Applications of Cost-of-Ownership

With a few significant details, users can determine the life-cycle cost of owning a manufacturing tool. While the examples shown below are based on semiconductor manufacturing almost all manufacturing processes are faced with these same issues.

At A Glance:

Using cost-of-ownership (COO) has significant benefits for the end user. It is neither complex nor hard to do. With a few significant details about purchase, operation, utilization, and performance, users can determine the life-cycle cost of owning a semiconductor tool. Over the life of the system, equipment reliability, utilization, and yield factors may have a greater impact on COO than initial purchase costs. COO was developed for wafer fabrications tools but can easily be extended to other applications. These new applications are broadening the impact of cost modeling analysis and providing a metric for improvement for the semiconductor industry.

With equipment costs rising every generation and manufacturers increasingly sensitive to the cost per wafer, SEMATECH began developing a cost-of-ownership (COO) model in 1990. Since then, COO standards have been developed with Semiconductor Equipment and Materials International (SEMI), and a commercial COO model has been prepared through a joint development project.

Historically, purchase decisions have been based on initial purchase and installation costs. However, purchase costs do not consider the effect of equipment reliability, utilization, and yield. Over the life of the system, these factors may have a greater impact on cost-of-ownership than initial purchase costs. Lifetime cost-of-ownership per good device or wafer is generally sensitive to production throughput rates, overall tool reliability, and yield. It is relatively insensitive to initial equipment purchase price. While initial COO models were developed for wafer fabrication tools, COO can easily be extended to other applications.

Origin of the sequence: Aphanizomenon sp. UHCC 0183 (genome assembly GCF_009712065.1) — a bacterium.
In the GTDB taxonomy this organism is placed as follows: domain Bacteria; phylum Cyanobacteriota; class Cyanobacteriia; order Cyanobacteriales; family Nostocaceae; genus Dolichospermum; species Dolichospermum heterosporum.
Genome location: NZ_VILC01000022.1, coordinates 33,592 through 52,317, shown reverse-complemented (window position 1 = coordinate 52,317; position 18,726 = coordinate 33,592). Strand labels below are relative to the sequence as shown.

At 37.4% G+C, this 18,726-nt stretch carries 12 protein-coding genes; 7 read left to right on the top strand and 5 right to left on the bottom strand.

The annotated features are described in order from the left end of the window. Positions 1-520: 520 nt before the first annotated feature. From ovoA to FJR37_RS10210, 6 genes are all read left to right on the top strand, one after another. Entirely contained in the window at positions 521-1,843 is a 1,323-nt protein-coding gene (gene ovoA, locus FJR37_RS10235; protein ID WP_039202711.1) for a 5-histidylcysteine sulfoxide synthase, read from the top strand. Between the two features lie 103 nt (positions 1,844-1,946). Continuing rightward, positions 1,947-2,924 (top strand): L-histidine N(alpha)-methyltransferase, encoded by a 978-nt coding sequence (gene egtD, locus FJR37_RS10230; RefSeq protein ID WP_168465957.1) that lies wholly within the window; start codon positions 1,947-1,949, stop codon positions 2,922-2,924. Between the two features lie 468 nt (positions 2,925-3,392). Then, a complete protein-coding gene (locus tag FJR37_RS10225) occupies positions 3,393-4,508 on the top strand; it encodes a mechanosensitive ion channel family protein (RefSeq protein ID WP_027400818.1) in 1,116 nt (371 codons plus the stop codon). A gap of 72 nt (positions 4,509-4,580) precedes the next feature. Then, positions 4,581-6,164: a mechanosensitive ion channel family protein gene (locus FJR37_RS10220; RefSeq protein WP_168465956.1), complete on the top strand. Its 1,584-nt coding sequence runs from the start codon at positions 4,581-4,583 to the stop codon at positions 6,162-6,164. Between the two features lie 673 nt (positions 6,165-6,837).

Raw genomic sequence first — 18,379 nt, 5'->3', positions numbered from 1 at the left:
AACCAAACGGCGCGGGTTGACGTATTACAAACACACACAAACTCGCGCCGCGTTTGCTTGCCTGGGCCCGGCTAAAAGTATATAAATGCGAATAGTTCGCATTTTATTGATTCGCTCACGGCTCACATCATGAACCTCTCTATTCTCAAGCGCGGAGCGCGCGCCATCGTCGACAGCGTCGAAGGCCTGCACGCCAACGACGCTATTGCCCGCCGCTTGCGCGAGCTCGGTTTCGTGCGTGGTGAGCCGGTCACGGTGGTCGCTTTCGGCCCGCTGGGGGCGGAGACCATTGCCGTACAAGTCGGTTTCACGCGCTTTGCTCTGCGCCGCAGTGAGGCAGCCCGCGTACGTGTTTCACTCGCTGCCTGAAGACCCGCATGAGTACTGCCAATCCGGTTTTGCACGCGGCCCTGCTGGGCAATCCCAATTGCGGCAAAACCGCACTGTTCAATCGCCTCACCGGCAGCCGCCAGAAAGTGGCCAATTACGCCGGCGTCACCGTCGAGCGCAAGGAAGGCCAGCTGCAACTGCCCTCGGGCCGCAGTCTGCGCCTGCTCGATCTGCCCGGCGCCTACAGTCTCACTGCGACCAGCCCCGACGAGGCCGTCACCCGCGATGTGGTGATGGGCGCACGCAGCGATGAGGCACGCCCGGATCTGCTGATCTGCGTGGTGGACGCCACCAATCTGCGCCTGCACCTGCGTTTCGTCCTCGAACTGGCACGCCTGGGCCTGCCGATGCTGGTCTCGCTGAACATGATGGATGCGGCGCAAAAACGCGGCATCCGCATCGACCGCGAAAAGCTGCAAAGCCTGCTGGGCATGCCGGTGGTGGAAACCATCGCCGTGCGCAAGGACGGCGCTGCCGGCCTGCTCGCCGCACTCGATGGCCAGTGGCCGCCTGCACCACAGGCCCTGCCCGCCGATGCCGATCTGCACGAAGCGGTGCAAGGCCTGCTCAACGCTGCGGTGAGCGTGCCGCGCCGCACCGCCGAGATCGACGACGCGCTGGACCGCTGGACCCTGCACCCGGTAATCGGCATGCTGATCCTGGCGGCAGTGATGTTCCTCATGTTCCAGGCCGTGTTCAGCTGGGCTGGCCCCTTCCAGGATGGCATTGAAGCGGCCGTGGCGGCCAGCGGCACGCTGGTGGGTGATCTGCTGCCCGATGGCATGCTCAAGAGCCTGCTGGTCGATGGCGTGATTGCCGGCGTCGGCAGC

A COO model has several benefits for the end user. First, the model can provide a clear estimate of the cost-of-ownership. The program can also highlight details that might be overlooked. COO provides an objective analysis method for evaluating decisions. Both suppliers and manufacturers can work from hard data to support a purchase plan. The model can also be used to evaluate process and tool design. Finally, the COO model provides communication between equipment suppliers and users. They are able to speak the same language - comparing similar data and costs using the same algorithms and equations.